* Nov core machinery orders up 9.3 pct vs f'cast +1.2 pct
* Govt revises up assessment on machinery orders
* BOJ Kuroda repeats economy to keep recovering moderately
* Strong data may allow BOJ to stand pat for now-analysts
By Leika Kihara
TOKYO, Jan 16 Japan's core machinery orders
jumped to a five-year high in November, a sign companies may be
ready to ramp up investment and increase wages - key elements in
Prime Minister Shinzo Abe's strategy to revive the world's
The upbeat data is likely to ease concerns about capital
expenditure, a weak link in an otherwise robust economy, and may
allow the Bank of Japan to hold off on expanding its monetary
stimulus any time soon, analysts said.
"We can expect capital expenditure to increase
significantly, with the weak yen bolstering corporate profits
and the economic outlook brightening," said Yoshiki Shinke,
chief economist at Dai-ichi Life Research Institute.
"This is pretty positive news for the BOJ as it reduces one
source of concern about the economy. The chance of an early
easing has decreased," he said.
Core machinery orders, a highly volatile data series
regarded as an indicator of capital spending in the coming six
to nine months, jumped 9.3 percent in November from the previous
month, data showed on Thursday. That was the fifth biggest rise
on record and blew past a median market forecast for a 1.2
The value of core orders, at 882.6 billion yen ($8.5
billion), was the biggest in more than five years, prompting the
government to raise its assessment to say orders are "increasing
as a trend."
Abe's plan - dubbed "Abenomics" - is to combine fiscal
spending, economic reforms and monetary stimulus to pull Japan
out of a decades-long economic slump. His efforts have already
paid dividends with Japan's economic growth outpacing its G7
counterparts in the first half of last year.
BOJ Governor Haruhiko Kuroda maintained his upbeat view on
the economy, saying it will continue a moderate recovery despite
the likely pain from a sales tax hike in April.
"Japan's economy is making steady progress toward achieving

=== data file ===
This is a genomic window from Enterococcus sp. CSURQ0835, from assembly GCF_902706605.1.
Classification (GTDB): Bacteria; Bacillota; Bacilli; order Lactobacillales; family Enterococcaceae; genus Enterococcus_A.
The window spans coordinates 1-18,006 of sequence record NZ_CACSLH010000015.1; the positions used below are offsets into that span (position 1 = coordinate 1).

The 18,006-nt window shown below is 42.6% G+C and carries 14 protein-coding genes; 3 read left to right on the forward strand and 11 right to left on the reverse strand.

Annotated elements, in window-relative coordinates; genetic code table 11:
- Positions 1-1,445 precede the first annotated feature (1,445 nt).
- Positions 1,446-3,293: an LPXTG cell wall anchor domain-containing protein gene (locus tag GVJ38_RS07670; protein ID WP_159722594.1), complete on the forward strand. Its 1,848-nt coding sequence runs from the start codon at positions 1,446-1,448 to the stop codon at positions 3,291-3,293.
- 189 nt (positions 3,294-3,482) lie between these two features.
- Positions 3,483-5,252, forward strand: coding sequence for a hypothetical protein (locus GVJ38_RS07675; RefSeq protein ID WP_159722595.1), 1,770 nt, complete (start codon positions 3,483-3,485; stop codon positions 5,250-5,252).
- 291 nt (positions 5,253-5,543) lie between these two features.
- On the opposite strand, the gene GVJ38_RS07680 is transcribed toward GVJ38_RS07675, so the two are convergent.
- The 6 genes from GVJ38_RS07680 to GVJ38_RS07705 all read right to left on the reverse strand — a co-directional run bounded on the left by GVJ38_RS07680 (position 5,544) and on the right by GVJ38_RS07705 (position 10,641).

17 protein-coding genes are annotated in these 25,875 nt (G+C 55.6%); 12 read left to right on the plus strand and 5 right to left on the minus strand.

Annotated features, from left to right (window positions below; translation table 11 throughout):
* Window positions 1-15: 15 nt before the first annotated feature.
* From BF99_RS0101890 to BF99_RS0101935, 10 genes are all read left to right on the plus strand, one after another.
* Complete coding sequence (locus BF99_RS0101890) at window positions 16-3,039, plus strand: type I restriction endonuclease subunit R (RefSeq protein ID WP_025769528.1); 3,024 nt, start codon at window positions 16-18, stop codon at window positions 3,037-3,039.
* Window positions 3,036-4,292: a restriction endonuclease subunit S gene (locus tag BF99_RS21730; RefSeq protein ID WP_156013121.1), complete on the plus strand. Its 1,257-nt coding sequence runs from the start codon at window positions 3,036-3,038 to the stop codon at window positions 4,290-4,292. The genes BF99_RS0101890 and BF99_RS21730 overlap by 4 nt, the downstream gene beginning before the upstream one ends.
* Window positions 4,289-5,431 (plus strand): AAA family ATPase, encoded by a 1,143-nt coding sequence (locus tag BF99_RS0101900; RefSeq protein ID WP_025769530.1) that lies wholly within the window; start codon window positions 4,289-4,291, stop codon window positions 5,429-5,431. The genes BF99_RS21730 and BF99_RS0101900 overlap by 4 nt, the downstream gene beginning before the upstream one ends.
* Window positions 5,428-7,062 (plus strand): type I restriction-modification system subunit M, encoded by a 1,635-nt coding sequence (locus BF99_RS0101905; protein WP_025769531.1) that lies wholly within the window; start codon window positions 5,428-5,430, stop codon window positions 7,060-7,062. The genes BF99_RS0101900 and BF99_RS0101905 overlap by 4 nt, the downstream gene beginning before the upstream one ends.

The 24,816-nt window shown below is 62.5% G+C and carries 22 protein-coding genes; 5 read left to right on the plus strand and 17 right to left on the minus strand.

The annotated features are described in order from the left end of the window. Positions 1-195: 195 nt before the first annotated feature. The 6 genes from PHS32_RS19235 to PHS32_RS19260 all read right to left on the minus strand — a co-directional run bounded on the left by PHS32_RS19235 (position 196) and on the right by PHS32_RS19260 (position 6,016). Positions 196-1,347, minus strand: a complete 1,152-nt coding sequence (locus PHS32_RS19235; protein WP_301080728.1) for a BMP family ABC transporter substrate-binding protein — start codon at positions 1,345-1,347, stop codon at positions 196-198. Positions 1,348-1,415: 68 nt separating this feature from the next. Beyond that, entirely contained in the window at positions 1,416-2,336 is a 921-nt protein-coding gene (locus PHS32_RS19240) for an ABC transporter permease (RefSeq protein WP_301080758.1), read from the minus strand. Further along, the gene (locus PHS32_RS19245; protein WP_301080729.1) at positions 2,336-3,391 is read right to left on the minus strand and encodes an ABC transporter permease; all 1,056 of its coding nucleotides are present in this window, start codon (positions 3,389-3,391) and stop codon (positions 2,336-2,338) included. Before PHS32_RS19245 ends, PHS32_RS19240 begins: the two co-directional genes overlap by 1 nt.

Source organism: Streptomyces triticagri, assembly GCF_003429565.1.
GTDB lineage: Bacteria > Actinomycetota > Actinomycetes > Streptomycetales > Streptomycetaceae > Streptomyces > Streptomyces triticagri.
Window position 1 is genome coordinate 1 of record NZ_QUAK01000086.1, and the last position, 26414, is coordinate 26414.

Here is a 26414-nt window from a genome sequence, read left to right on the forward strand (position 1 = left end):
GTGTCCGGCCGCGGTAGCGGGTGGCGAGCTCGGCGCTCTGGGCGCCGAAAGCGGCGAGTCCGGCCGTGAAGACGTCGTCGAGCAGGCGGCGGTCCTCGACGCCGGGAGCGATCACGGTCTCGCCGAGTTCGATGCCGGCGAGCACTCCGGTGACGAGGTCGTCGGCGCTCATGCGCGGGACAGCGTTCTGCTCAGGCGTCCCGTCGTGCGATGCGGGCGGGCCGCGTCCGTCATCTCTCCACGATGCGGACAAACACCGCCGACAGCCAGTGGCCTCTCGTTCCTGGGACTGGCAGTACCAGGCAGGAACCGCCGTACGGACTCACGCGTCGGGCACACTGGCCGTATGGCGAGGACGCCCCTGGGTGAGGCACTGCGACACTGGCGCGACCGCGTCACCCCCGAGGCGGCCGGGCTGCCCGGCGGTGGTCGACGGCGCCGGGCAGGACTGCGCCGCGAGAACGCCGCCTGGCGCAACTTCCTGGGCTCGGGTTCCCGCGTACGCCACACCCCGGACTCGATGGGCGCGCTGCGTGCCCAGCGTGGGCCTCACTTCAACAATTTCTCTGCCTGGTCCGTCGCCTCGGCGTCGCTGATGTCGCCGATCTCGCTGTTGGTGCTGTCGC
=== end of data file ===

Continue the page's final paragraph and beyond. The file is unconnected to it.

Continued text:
the BOJ's 2 percent price target," Kuroda told a quarterly
meeting of the bank's regional branch managers on Thursday.
In a sign the recovery is broadening, the BOJ revised up its
assessment for five out of nine regional economies, citing
robust consumer spending as companies increase hiring or wages.
SO FAR SO GOOD
Many officials in the government and the central bank view
capital expenditure as an essential component of economic growth
because it can spur job creation, which could lead to higher
wages and stronger consumer spending.
Companies have been slow to expand investment, so signs
that capital expenditure will increase this year would be a
positive for the growth outlook, helping to quicken progress
toward ending years of grinding deflation.
Deflation has encouraged companies to sit on their pile of
cash rather than spend on wages or investment. Even companies
who do plan to invest did so overseas, lured by lower costs and
demand in emerging nations.
If domestic demand sustains its momentum, however, this
trend may change.
Encouragingly, anecdotal evidence of an uptick in capital
expenditure is already starting to emerge.
Toshiba Corp, Japan's largest computer chipmaker,
is earmarking 30 billion yen to expand a building that houses
one of its NAND memory chip factories in western Japan, with
construction to be completed around summer.
Toshiba's Chief Executive Officer Hisao Tanaka told Reuters
in October that the company would make a decision on potential
spending of up to another 400 billion yen on equipment for the
plant by March.
"As corporate revenues improve, capital expenditure is
clearly picking up even among manufacturers, which have been
slow in increasing spending," Shigeki Kushida, the head of the
BOJ's Osaka branch, told reporters on Thursday. He oversees the
Kinki region of western Japan, home to several electronics
Thursday's data showed retailers boosting spending on
orders in a sign they may be opening new stores and buying new
equipment on hopes of robust consumer spending. For example,
Japan's biggest convenience store operator Seven-Eleven Japan Co
plans to open 1,600 shops in its fiscal year that begins in
March, compared with 1,500 in the current one.
BOJ REVIEW NEXT WEEK
The data may also dispel market speculation that the BOJ
will ease again soon to pre-empt an expected downturn in the
economy from the April tax hike.
Many analysts expect the central bank to keep monetary
policy steady at its rate review next week as evidence builds
that Japan is making steady progress toward beating deflation.
Wholesale prices rose 2.5 percent in December from a year
earlier, increasing for the ninth straight month. Core consumer
inflation also hit 1.2 percent in November, passing the halfway
mark towards the BOJ's price target.
The BOJ stunned markets by delivering an intense burst of
monetary stimulus in April last year, pledging to accelerate
inflation to 2 percent in roughly two years via aggressive asset
purchases in a country mired in prolonged deflation.
Kuroda has repeatedly said the BOJ will not act just to
counter the pain from the tax hike, unless the damage proves to
be far bigger than expected.
Japan's economy slowed in the third quarter on soft exports
and capital spending. Analysts expect the economy to pick up
again as consumers try to beat the sales tax hike, although some
worry about the damage from the higher tax later this year.